Ted Cruz shuts down federal voting bill before U.S. Senate leaves for recess
U.S. Senator Ted Cruz seen here in viral photographs showing him traveling to Cancun, Mexico as his home state of Texas faced a historic winter storm. Cruz later threw his children under the bus, blaming them for his cowardly actions, cowardly acts similar to his latest move to derail a Senate vote on voting rights. Photos courtesy of Twitter.

Despite high hopes and desperate pleas from Texas Democrats, the U.S. Senate failed to move federal voting rights legislation before leaving for summer recess. And it was a Texas Republican — U.S. Sen. Ted Cruz — who blocked the last attempt to vote on a bill before the Senate left town.

During that overnight final session, Senate Majority Leader Charles Schumer, D-New York, requested unanimous consent from the Senate to immediately consider the For the People Act, a sweeping overhaul of federal elections that would preempt attempts from states to restrict voting access, would overhaul campaign finance laws and would end congressional gerrymandering, among other provisions.

Only one senator is needed to block a unanimous consent request — a procedural move typically reserved for items that aren’t controversial — and Cruz jumped at the opportunity.

“This bill would constitute a federal government takeover of elections. … It would strike down virtually every reasonable voter integrity law in the country,” Cruz said.

Schumer proposed unanimous consent for two more proposals that would address redistricting and campaign finance, and Cruz also objected to those as motions.

The great hope among many of the more than 50 Texas Democrats who had decamped to the nation’s capital this summer was that the U.S. Senate would make tangible progress toward a federal voting rights bill before Congress’ annual August recess period. The Texas Democrats, who busted the state Legislature’s quorum to block GOP voting legislation for the past month, pinned their hopes on Congress because they are the minority party in all branches of state government.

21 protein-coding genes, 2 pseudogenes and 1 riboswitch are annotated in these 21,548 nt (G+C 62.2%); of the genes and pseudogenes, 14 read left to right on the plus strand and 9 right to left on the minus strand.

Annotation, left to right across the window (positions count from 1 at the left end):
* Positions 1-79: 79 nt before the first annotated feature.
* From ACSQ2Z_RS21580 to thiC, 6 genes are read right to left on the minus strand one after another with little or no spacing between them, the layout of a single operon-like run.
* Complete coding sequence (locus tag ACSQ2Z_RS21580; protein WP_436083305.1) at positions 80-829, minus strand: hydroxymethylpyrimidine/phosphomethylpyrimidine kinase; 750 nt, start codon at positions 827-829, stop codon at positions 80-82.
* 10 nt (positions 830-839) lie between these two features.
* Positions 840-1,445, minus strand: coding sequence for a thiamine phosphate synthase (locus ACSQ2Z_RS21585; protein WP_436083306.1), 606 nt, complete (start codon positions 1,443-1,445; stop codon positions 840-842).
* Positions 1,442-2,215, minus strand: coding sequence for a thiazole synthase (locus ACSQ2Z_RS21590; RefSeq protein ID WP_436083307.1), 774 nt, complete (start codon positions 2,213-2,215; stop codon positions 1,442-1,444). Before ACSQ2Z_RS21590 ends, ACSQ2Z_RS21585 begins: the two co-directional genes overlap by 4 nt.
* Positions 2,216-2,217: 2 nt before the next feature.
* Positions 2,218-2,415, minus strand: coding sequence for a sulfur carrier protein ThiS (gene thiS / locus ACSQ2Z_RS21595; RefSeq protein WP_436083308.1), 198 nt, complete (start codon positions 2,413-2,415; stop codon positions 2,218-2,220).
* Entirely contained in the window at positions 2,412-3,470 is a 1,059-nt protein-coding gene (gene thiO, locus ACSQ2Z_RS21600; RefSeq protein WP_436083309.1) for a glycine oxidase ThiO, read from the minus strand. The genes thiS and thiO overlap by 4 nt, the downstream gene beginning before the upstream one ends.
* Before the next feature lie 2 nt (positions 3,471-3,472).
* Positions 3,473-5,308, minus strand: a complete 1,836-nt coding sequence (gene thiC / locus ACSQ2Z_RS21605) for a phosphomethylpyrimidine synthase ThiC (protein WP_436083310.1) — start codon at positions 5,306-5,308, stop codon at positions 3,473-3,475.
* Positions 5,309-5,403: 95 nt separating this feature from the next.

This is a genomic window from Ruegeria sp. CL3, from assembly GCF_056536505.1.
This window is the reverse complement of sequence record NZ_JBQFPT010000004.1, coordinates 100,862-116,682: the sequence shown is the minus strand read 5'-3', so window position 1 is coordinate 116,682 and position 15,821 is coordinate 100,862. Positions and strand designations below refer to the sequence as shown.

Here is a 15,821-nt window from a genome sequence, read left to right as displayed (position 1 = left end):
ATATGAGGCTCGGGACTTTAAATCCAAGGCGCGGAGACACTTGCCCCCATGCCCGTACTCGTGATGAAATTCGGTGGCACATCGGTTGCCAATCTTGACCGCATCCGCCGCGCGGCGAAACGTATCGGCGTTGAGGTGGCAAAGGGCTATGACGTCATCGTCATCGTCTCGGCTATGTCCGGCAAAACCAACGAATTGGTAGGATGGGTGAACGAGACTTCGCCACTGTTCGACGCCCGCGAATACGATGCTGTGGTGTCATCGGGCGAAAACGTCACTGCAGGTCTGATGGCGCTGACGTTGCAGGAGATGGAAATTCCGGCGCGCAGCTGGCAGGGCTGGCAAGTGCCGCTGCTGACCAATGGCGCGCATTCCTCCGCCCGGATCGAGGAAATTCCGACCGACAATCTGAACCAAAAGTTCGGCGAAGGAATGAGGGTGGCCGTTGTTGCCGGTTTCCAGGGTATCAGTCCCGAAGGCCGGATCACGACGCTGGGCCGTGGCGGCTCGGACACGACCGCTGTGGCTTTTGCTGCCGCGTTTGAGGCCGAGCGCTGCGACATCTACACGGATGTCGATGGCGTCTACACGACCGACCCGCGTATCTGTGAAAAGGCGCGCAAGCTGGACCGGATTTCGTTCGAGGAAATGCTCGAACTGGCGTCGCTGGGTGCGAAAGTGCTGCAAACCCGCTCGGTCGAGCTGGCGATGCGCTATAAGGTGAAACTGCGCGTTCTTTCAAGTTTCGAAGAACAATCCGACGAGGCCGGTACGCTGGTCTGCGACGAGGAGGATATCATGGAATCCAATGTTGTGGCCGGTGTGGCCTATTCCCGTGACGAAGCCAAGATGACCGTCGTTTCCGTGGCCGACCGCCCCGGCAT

Few Capitol Hill observers anticipated the Senate would vote on a voting access bill this week, and Schumer’s motions were perceived as a symbolic nod to voting rights groups.

This quiet period comes as some Texas state House Democrats remain in Washington. The once-bustling city that allowed them to hobnob with and lobby the nation’s most powerful leaders is now a legislative ghost town. Earlier in the summer, Texas Democrats met with pivotal senators, congressional leaders and Vice President Kamala Harris. As of Wednesday, they had yet to meet with President Joe Biden.

Capitol Hill leaders are still expected to address voting rights legislation when the Congress returns after Labor Day, and there is some speculation the U.S. House may return to Washington earlier than planned, in late August. For now, the Senate is expected to return in mid-September.

Chances are slim that the For The People Act will pass the Senate in its current form. But there remains hope among some Texas and Capitol Hill Democrats that a scaled-back bill might have a shot at becoming law.